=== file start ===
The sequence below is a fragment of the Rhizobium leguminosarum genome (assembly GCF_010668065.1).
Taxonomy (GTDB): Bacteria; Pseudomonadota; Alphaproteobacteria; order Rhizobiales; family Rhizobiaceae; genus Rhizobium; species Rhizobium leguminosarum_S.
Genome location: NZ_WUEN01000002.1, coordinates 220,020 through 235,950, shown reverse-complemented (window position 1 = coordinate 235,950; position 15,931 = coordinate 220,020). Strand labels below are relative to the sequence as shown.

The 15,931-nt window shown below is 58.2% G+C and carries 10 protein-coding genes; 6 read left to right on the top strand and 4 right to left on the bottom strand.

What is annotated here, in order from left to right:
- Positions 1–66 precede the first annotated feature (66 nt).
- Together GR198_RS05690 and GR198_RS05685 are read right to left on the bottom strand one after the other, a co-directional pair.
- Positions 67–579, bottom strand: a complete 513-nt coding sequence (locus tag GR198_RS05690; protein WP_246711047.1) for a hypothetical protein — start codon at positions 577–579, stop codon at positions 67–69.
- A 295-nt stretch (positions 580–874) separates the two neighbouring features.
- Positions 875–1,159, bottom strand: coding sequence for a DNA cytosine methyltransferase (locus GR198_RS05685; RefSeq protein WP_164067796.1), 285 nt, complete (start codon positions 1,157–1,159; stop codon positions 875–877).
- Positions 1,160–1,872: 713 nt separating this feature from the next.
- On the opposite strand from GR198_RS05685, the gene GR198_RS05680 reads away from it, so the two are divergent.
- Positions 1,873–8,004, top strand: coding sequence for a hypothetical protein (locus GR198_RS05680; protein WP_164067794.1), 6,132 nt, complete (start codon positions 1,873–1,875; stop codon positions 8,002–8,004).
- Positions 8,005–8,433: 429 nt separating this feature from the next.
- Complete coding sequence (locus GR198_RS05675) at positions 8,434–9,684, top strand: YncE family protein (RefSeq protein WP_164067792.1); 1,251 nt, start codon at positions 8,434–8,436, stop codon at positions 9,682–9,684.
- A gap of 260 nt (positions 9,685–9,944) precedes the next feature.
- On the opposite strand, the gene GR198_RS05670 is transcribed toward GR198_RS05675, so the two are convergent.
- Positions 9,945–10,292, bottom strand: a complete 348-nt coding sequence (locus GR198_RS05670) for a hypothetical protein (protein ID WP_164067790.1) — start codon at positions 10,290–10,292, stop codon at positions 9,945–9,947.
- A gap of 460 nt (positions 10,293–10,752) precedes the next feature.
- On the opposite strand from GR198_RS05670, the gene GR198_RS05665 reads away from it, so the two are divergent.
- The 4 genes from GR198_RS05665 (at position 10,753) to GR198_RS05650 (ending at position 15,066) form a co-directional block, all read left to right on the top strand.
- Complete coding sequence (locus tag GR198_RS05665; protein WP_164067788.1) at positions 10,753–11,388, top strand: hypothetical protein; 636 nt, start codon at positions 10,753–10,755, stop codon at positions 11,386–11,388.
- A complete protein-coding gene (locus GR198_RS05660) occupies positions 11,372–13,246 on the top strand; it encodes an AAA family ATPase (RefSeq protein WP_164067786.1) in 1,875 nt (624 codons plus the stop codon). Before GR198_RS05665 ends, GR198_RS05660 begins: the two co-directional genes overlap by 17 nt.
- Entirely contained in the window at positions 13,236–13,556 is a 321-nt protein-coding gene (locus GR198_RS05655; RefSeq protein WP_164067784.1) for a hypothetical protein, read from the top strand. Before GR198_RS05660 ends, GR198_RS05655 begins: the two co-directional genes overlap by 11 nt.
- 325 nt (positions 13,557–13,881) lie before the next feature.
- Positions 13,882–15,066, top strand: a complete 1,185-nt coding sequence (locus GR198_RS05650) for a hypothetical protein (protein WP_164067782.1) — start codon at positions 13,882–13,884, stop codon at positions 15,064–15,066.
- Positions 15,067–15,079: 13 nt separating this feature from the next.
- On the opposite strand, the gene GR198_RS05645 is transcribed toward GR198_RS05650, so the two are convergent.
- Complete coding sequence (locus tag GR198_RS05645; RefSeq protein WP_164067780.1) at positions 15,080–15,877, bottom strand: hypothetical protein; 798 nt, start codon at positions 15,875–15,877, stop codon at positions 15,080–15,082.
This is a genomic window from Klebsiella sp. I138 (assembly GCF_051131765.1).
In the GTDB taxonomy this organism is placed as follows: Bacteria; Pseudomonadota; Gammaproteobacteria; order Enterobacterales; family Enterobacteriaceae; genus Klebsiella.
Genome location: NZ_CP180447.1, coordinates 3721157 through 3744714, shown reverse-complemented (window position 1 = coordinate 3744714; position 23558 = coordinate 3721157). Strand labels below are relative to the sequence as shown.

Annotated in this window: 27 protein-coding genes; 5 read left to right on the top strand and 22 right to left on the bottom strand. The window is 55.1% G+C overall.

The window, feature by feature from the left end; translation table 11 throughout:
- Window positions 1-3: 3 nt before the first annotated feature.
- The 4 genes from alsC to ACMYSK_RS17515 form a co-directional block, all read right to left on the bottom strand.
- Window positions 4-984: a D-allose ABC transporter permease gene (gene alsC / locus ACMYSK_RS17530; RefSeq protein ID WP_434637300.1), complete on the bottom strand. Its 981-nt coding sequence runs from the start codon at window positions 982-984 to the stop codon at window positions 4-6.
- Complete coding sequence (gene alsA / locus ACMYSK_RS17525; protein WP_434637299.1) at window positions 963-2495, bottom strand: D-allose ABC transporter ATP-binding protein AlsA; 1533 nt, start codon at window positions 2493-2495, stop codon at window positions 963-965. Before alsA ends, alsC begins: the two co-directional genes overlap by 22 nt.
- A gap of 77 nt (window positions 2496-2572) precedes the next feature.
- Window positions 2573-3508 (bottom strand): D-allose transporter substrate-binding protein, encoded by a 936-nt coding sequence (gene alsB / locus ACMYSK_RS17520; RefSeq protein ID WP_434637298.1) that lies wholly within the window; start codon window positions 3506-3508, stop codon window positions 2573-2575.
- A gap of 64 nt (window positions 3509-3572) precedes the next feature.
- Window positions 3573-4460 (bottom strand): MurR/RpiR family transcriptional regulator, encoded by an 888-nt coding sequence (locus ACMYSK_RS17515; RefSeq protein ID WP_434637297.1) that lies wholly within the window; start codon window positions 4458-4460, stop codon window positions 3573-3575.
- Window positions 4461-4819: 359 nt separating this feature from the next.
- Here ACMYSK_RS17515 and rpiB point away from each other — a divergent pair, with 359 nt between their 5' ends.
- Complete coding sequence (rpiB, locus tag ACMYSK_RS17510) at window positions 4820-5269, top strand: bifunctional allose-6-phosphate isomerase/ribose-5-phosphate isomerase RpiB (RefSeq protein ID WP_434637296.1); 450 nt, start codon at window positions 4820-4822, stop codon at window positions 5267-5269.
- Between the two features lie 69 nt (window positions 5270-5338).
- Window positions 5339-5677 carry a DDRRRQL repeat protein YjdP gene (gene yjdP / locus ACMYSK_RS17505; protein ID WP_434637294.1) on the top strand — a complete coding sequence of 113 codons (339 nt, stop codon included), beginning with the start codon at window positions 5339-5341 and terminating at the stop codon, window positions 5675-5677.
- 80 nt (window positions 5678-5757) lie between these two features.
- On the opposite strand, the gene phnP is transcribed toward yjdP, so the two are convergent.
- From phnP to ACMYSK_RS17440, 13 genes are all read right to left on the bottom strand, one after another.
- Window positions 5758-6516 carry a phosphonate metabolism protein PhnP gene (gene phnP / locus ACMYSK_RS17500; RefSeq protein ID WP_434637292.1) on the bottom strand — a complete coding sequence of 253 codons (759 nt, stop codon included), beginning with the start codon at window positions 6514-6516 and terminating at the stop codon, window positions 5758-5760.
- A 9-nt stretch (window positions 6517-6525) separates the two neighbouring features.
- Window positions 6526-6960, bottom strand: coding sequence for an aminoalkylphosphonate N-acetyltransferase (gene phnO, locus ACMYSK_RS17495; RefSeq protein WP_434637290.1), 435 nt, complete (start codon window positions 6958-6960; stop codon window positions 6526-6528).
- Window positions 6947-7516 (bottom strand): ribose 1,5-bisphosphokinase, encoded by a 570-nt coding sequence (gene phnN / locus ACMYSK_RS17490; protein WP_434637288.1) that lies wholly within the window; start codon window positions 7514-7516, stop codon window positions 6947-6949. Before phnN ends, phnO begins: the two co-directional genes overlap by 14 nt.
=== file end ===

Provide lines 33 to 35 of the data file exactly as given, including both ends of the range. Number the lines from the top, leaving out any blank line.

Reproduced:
Annotated in this window: 27 protein-coding genes; 5 read left to right on the top strand and 22 right to left on the bottom strand. The window is 55.1% G+C overall.

The window, feature by feature from the left end; translation table 11 throughout:
- Window positions 1-3: 3 nt before the first annotated feature.